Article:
I’m fully aware that there are people from other parts of the country who believe that those of us who live in New England are as soft as a newly-minted cow flap, and to some extent that might just be true. However, I see industrial park after industrial park with ‘For Lease’ signs on better than half of the buildings, and it leads me to wonder why some companies insist on keeping their businesses in downtown Boston. This is the age of technology. You can be connected to anyone, anywhere in the world in less time than it takes to snap your fingers. Parking in cities such as Boston is a hassle that no one wants or needs. These industrial parks have tons of parking. Why do some of these huge operations insist that the ‘city’ is the only place to be? Years ago, a friend of mine had a consulting business in the heart of New York City. One day, he announced to his staff of 10 or 12 that he was moving his operation to Keene, New Hampshire. He had been commuting from Greenwich, Connecticut into the City, and had enough. How many people did he lose to this move? One…one person could not make the transition, not because she thought it was too “country-bumpkin-esh, but because of her spouses commitments in NYC. He has long since retired, but the business is still in Keene.

We ask that those who lead our businesses have vision. Perhaps part of that vision should include where the company can most efficiently be located. At least here, in the Northeast, visionary leaders should be looking at the suburbs with their unused and probably one hell of a lot cheaper-per-square—foot rental rates as places for their employees. The buildings are already there, in anticipation of a boom that never seemed to take place. Let’s use the space we have and stop destroying more of our land. Who knows, some employees might begin cycling to work or begin to feel better about their commute. After that, more companies might begin recycling programs. Lord only knows what innovative and planet-saving things may happen after that.

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There was a time that a troubled youth over the age of 17 had two choices…you either went to jail or you went into the armed services. If the military couldn’t straighten you out, there was something wrong with your head and you deserved to be locked up and have the key dropped in the Marianas Trench. Today, we have a professional military so the option of sending them troubled kids appears to have gone the way of the Do-Do bird so we just give them a slap on the wrist and send them on their merry way.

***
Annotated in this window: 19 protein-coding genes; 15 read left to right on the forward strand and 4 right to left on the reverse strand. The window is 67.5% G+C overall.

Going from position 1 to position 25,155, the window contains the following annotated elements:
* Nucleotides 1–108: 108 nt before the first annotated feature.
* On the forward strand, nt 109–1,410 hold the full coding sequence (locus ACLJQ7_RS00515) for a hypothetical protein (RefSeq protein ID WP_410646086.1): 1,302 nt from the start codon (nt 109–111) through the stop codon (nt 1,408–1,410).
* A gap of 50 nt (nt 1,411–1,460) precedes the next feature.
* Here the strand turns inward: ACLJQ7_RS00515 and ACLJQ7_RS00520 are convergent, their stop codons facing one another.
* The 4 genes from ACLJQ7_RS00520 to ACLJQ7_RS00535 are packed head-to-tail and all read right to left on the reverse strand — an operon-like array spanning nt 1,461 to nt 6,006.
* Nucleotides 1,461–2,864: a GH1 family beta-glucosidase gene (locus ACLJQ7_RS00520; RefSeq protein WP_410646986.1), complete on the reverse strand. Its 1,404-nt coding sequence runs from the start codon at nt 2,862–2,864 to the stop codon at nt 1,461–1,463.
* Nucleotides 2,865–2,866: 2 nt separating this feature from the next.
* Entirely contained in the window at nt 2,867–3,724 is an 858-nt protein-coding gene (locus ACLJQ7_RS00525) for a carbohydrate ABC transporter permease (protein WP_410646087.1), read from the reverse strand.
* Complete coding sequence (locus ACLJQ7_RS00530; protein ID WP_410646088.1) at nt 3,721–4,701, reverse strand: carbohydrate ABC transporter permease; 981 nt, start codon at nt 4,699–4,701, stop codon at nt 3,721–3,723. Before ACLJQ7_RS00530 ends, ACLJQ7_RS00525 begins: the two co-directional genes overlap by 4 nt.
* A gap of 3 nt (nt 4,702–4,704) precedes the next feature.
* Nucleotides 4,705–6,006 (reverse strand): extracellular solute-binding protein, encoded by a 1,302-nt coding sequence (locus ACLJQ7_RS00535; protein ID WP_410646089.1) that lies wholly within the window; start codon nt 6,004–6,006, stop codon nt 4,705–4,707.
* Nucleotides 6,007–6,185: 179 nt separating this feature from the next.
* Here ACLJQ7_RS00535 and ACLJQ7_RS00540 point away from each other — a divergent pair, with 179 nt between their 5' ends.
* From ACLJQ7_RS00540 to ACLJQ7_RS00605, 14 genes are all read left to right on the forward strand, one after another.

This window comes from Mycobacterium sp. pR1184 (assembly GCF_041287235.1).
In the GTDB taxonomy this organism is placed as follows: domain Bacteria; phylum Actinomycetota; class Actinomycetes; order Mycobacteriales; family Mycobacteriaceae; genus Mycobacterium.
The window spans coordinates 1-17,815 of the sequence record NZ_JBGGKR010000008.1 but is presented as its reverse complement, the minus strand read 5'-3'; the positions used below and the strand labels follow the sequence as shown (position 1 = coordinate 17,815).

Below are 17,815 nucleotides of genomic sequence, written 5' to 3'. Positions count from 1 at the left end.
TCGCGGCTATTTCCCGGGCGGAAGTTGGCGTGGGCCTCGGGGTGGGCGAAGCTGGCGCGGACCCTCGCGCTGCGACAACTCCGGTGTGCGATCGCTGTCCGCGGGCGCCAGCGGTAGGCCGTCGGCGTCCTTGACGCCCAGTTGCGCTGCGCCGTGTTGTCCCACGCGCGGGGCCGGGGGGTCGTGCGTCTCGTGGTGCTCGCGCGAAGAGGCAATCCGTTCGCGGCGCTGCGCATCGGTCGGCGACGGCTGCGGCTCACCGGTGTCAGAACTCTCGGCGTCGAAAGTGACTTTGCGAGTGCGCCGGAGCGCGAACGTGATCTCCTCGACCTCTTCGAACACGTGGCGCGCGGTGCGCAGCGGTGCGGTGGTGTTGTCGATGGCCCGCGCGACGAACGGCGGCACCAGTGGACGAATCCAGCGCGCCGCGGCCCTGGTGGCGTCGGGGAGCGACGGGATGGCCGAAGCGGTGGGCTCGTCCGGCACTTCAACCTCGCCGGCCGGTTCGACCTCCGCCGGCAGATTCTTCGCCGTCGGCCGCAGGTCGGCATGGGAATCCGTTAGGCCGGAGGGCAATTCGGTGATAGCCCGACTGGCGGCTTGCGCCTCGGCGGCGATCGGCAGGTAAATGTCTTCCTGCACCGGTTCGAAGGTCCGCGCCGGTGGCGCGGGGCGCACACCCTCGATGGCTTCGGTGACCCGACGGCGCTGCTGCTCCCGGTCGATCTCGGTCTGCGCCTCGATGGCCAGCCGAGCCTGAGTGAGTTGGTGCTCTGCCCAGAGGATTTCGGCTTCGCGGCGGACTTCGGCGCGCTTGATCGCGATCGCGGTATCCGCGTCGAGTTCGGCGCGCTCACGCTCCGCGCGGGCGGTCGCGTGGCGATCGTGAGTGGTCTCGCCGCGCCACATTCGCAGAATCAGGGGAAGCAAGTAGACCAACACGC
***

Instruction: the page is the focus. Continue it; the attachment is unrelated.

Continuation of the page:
I don’t know if you saw the most recent example of kids out of control but it happened on a subway in New York. A man was reading his paper. Two kids walked up to him and asked him what he thought about the Michael Brown killing. He must have said something because these two black kids started beating the shit out of him. Then they stuck their faces right up in the camera. I don’t know about you, but I’d like to see those two young men put into a prison with a group of skinheads. Had they been white, I would just as soon they be sent to live with a group of brothers. Either way, they would become “bitches” for men much tougher than they ever thought of being, and their thoughts of being able to get away with whatever they wanted would soon be dispelled. Harsh? Unfair? Cruel and unusual punishment? How would you compare that to what they did to a man minding his own business on a subway?

When Boston Police were firing at a man who had just shot a Boston cop in the face this past weekend, people were booing the police. This guy was still shooting at the police and the cops fired back killing the son-of-a-bitch…but the cops were booed. It really makes me wonder what the hell is going on. Had the guy gotten away, would the crowd have cheered? Had he managed to hide in an apartment and eventually killed a mother and her four kids, would the crowd have then roared, “There’s never a cop around when you need one?” What in the hell is wrong with people?

One of my dearest friends was Muriel Snowden a black activist and social worker, who, along with her husband, Otto, founded Freedom House in Boston “as a catalyst for promoting equality and access to quality education for people residing in lower-income communities of color throughout Boston.” We would sit together at meetings and dinners just to laugh at each others’ jokes and kid each other about this, that, or the other thing. I loved Muriel and I think the feeling was mutual. Thank God she has passed on because it would absolutely break her heart to see the way that many of today’s black teens are behaving. I wasn’t a racist then nor am I one today, but why is it that when I turn on the television, the people I see appearing in Boston courts are largely Black? The answer to that question, I guess, is because a large part of Boston is black. If we were living in California, I’m told that we would see white meth-heads appearing on the television screen. If we were in Arizona, New Mexico, or the southern part of Texas, it would be Mexicans, and if we were in San Francisco’s Chinese section…guess what? You get the picture;